“Romance” is a rather formulaic genre, with a hero and a heroine, an obstacle to their relationship that must be overcome, and a happy ending. The happy ending isn’t negotiable and, in the trade, it’s knows as HEA or “Happily Ever After.”
In Book 1, Fool Me Once, there’s a hero and a heroine and a relationship with an obstacle all right, but HEA isn’t looking so good until the very end, when there’s a surprise. Actually, two surprises. And an unusual member of the wedding party, dressed for the occasion.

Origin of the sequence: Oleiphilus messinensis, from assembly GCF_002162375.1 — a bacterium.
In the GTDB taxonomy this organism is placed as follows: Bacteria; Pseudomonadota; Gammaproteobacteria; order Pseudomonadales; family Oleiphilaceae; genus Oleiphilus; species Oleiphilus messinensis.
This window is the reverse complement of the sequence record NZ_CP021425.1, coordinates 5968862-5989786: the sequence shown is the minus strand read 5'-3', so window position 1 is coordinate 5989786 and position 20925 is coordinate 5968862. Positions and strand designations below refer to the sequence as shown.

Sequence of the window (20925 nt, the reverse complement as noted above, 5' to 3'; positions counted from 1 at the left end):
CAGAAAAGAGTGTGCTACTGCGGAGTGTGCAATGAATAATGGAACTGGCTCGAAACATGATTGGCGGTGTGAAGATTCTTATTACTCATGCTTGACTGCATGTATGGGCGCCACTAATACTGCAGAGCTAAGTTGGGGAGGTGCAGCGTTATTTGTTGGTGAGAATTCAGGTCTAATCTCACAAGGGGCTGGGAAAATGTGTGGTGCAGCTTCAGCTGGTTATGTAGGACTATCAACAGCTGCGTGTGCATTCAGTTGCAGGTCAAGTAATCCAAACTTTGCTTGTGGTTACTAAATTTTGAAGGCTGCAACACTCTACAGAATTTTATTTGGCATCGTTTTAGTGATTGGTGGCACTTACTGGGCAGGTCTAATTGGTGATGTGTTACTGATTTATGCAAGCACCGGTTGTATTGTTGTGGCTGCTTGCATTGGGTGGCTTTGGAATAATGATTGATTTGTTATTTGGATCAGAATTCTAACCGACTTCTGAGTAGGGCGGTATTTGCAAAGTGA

In Book 2, A Bitter Wind Blows, the hero and heroine carry over from Book 1 but the relationship develops between two lesser characters. They seem to be headed for HEA until…ta da…the obstacle, so no wedding party in Book 2 (although it does end well for all concerned).
In Book 3, Signs of Life, the wedding occurs fairly early in the story…and no one is dressed for the occasion, unless you consider oilskins and Sou’wester hats appropriate attire. (Eloping is one way to deal with the obstacle). There’s “very unhappy” at the beginning, happier and even happy for a while, then the obstacle, followed by HEA.